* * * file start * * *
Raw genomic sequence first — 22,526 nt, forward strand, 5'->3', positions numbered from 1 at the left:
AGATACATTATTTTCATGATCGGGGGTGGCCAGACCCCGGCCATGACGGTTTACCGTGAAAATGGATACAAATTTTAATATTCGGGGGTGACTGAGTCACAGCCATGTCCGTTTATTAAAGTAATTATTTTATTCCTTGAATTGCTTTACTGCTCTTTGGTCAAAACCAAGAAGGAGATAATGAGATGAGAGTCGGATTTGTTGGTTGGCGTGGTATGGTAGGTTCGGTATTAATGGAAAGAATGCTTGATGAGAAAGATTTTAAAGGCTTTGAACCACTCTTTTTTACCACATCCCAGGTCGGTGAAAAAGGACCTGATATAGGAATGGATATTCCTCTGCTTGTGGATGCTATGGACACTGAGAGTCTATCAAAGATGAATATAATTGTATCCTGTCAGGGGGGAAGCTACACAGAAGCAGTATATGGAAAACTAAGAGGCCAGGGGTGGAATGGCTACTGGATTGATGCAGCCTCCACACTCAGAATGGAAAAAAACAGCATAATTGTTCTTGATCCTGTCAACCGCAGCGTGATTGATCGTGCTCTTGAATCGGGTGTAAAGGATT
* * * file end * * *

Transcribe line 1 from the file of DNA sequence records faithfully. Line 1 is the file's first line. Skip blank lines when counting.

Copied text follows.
Raw genomic sequence first — 22,526 nt, forward strand, 5'->3', positions numbered from 1 at the left: